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Jeffer Mangels Butler & Mitchell LLP | USA | 27 Sep 2011

Is "the 25 percent rule" still alive after Uniloc?

Parties and courts had come to rely on the so-called "25 percent rule" as a way of calculating a reasonably royalty rate in patent infringement cases.


Holland & Knight LLP | USA | 11 May 2011

Patent damages 25 rule is dead

On January 4, 2011, the U.S. Court of Appeals for the Federal Circuit found that the so-called “25 percent rule of thumb” analysis long used by damages experts in patent cases to calculate a “reasonable royalty” is “fundamentally flawed.” Uniloc v. Microsoft (Fed. Cir. 2011).


Fenwick & West LLP | USA | 5 May 2011

Uniloc v. Microsoft: Federal Circuit rules on reasonable royalty damages issues

On January 4, 2011, the Federal Circuit in Uniloc USA, Inc. v. Microsoft Corp., 632 F. 3d 1292, made two significant rulings on recurring issues in the area of patent damages: (1) It eliminated the criticized 25 percent “rule of thumb” frequently used as a baseline for determining reasonable royalty damages, and (2) It clarified that evidence of entire market value calculations - where the plaintiff attempts to tie the reasonable royalty to the full value of a product containing the patented invention - will not be permitted in absence of clear economic justifications.


Chadbourne & Parke LLP | USA | 1 Apr 2011

US patent infringement damages: continuing the return to reason

In its Uniloc decision, the US Court of Appeals for the Federal Circuit provided much-needed clarification on the calculation of damages in patent infringement lawsuits.


Baker Botts LLP | USA | 29 Mar 2011

Raising the bar on proving damages - Uniloc vs. Microsoft

“A reasonable royalty is the predominant measure of damages in patent infringement cases.”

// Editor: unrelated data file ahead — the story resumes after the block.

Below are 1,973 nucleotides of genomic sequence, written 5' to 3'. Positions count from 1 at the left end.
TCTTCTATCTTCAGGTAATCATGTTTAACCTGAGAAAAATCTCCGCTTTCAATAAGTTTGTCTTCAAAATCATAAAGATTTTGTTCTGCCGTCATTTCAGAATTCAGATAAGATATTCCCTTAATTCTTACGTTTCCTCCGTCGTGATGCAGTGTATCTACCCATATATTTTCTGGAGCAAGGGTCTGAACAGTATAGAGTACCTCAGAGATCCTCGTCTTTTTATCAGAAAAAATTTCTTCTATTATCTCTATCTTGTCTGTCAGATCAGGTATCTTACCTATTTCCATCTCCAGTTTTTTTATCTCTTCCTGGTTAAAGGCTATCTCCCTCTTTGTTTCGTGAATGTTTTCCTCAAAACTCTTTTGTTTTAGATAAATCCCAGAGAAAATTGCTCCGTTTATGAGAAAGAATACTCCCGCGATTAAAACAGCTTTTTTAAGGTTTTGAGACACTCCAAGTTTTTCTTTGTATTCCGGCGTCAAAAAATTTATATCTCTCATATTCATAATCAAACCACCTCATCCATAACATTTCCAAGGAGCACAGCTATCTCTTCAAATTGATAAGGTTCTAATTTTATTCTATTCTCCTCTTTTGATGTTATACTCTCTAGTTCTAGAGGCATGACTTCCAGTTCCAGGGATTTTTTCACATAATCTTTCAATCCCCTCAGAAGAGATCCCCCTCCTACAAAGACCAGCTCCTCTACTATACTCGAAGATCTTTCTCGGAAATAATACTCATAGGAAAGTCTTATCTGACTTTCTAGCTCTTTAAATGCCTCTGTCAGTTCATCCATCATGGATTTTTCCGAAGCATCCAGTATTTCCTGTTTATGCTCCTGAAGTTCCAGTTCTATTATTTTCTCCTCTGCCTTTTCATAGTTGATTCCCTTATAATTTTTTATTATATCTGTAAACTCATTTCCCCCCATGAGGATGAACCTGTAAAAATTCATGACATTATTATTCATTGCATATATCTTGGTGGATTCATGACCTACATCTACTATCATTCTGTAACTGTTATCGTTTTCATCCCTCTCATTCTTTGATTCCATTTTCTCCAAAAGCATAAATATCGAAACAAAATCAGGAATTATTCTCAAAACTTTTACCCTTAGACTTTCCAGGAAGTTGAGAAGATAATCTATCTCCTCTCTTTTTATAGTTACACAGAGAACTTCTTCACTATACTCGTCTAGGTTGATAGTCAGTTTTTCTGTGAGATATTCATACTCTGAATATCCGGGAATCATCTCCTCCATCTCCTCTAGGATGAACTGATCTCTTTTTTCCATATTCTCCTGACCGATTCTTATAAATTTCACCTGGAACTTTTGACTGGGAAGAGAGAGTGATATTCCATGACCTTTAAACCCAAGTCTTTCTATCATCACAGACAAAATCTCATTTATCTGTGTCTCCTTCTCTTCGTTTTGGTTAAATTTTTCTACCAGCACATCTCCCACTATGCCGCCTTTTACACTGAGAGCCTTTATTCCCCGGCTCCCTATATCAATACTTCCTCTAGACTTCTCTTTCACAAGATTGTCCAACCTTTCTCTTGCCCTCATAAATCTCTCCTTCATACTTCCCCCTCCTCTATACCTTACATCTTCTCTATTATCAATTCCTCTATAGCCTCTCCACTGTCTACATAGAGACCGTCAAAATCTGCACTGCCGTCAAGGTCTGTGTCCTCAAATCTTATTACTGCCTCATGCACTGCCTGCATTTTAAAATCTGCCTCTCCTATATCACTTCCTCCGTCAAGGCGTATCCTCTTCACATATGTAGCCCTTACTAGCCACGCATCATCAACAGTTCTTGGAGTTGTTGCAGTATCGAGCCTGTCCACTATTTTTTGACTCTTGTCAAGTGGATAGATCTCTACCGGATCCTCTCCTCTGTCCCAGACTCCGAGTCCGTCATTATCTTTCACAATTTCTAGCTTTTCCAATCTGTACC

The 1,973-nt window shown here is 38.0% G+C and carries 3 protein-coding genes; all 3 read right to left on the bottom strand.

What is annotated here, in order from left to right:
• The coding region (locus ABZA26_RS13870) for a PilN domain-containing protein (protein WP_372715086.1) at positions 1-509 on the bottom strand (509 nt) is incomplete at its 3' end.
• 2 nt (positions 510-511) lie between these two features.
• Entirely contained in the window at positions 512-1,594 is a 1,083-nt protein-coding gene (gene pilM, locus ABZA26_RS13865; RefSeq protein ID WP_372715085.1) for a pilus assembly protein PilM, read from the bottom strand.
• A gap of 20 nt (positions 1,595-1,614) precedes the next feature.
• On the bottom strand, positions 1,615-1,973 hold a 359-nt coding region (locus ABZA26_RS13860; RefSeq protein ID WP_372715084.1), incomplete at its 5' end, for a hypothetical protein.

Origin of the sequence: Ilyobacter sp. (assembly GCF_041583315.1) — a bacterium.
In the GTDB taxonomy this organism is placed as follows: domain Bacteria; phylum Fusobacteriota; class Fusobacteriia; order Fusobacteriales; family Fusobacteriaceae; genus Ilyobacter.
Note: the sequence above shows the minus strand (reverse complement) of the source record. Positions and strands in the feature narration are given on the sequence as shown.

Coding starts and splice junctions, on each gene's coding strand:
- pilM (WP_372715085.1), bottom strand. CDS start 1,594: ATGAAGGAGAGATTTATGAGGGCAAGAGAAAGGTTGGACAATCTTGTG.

Nutter McClennen & Fish LLP | USA | 22 Mar 2011

Rejection of the 25 rule in the calculation of a reasonable royalty rate

Though the "25 Rule," which presumes that 25 percent of the operating profit from the sale of an infringing good is a reasonable royalty rate, has been frequently relied upon as a starting point in calculating patent infringement damages for more than 40 years, the Federal Circuit recently held that this rule of thumb "is a fundamentally flawed tool.


Vedder Price PC | USA | 15 Mar 2011

Reasonable royalty damages: the “25 percent rule” is dead!

The Federal Circuit has recently rejected the so-called "25 percent rule" long used by litigants and accepted by federal courts to establish a "reasonable royalty" as compensation for patent infringement under Section 284 of the Patent Act.


Latham & Watkins LLP | USA | 1 Mar 2011

An end to the rule of thumb: Uniloc USA, Inc. v. Microsoft Corp

Before the Federal Circuit’s recent decision in Uniloc USA, Inc. v. Microsoft Corp., patentees often used the so-called 25 percent rule to approximate a reasonable royalty ratei.e., the royalty rate that an accused infringer would have paid to the patentee during a hypothetical negotiation at the time infringement began.


Venable LLP | USA | 31 Jan 2011

Federal Circuit rejects use of the 25 percent "rule of thumb" in patent damages

On January 4, 2011, the Federal Circuit threw out the use of the "25 percent rule of thumb" in patent damage awards and also placed limitations on the "application of the entire market value rule."


Kilpatrick Townsend & Stockton LLP | USA | 10 Jan 2011

25 percent rule for damages is now 100 percent dead; expert reports must now predicate damages on the specific circumstances of the case, not general, arbitrary theories

The Court of Appeals for the Federal Circuit ruled last week that a damage expert's arbitrary use of what had become a commonplace starting point for royalty rates in patent cases, the so-called "25 percent rule," is a "fundamentally flawed tool" for determining a reasonable royalty and "is thus inadmissible under Daubert and the Federal Rules of Evidence.

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